|Zone:||Static fluid zone: Rectangular Box: default
Rotary fluid zone: Cylindrical: Frame-Motion
Axis point: (0,0,0)
Rotational Speed: 16.5 RPM
|Boundary conditions:||Turbine Walls: No-slip
Inlet: mass-flow inlet: 1000 kg/s
Outlet: pressure outlet
|Operating Condition:||Reference Pressure Point: 101325 Pa|
|Pressure interpolation scheme:||PRESTO|
Number of Iterations = 1000
|Initialization:||Standard > from inlet|
|Fluid:||Water – constant properties
Density: 998 kg/(m3)
Viscosity: 0.001003 (Pa.s)
|Monitor:||Drag Value of Blade wall in Y-direction|
After converging our solution to our desired accuracy, we could now go through the post-processing stage. Meanwhile, as an assurance for a valid convergence, we have monitored our drag values per iterations. This study decided that the solution is converged when the drag force value reached a constant rate and our residuals were below 10-4 values.
After that, we have evaluated the y+ values as an initial check on how well the boundary layer was modeled. This issue has the highest degree of importance when we are about to give information on drag, lift, and other forces generated within the viscous sub-layer of our domain. Fortunately, for our current case, the maximum y+ value was calculated to be less than 10, which is located inside the laminar sub-layer. As a result, the solution was found to be accurate from the perspective of near-wall treatment.
Afterward, we investigated the results regarding the pressure and the velocity field in different locations of our domain. As depicted in the below figures, the leading edge of the turbine wall corresponding to the lowest pressure is entirely logical since the velocity has the highest value on the tip of the turbine blade. Also, the velocity at the different radial locations of the Kaplan turbine is depicted, which efficiently shows that as we go farther from the turbine axis, the rotational velocity and the influence of our source terms would be increased.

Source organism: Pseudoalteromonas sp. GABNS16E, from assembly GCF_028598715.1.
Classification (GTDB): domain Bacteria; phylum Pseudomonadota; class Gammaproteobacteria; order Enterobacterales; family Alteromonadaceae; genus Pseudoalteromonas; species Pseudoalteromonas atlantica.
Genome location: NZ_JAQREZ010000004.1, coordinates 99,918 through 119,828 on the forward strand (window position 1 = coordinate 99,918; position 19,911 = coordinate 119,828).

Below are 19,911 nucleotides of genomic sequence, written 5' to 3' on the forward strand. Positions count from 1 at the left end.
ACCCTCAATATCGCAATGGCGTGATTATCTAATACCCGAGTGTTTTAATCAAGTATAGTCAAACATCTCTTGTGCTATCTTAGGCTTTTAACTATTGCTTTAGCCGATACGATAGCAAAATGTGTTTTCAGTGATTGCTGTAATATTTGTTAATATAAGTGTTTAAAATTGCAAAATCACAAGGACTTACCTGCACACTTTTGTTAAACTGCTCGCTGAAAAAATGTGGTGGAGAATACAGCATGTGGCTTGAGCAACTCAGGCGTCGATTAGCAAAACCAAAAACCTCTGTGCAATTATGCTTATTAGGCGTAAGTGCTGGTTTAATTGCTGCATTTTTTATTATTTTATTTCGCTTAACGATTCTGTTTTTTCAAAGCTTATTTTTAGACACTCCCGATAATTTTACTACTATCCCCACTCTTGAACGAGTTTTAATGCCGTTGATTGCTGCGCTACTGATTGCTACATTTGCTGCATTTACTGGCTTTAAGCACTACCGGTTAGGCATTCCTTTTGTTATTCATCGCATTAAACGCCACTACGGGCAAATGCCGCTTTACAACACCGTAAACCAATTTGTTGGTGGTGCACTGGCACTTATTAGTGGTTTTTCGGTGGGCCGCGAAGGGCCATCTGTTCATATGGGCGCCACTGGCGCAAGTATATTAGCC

Besides our parameters evaluated on the turbine walls, we need to understand how our Kaplan geometry would affect our domain flow field. Therefore, we have evaluated the velocity and the pressure distribution inside our domain. Depicted in the below pictures, the pressure distribution adjacent to the turbine walls formed two significant sections. The first section corresponds to the high-pressure zone before the flow interacts with the Kaplan turbine. The low-pressure zone, however, is the zone behind the Kaplan geometry.
Interestingly, the same observations were reported for the velocity distribution but with a single significant difference: velocity was at its peak only at the tip of the turbine’s blades. This was later confirmed through the figure that depicted either the velocity or pressure distribution vertical to the turbine’s axis.
Additionally, the flow vectors illustrate the quality of the flow streams resolved in the wake section, which is the core challenge of aerodynamic simulation. Understood from the flow vectors, we have observed the suction mechanism at the lower parts of the turbine, while we have illustrated the blowing mechanism for the upper section. Moreover, we have given the core vortex adjacent to the turbine body to inform us regarding how the flow field would be manipulated close to our rotary walls.
Finally, we have dived into the force-momentum analysis of the current simulation. Based on the specifications discussed above, we have calculated the drag force to be 0.66097 (N) and the momentum of 0.0527 (N.m), both in the Y-axis. The noted values were valid for a small-sized 125 [mm] prototype with a low angular speed of 16.5 RPM.
You can obtain Geometry & Mesh file and a comprehensive Training Movie that presents how to solve the problem and extract all desired results.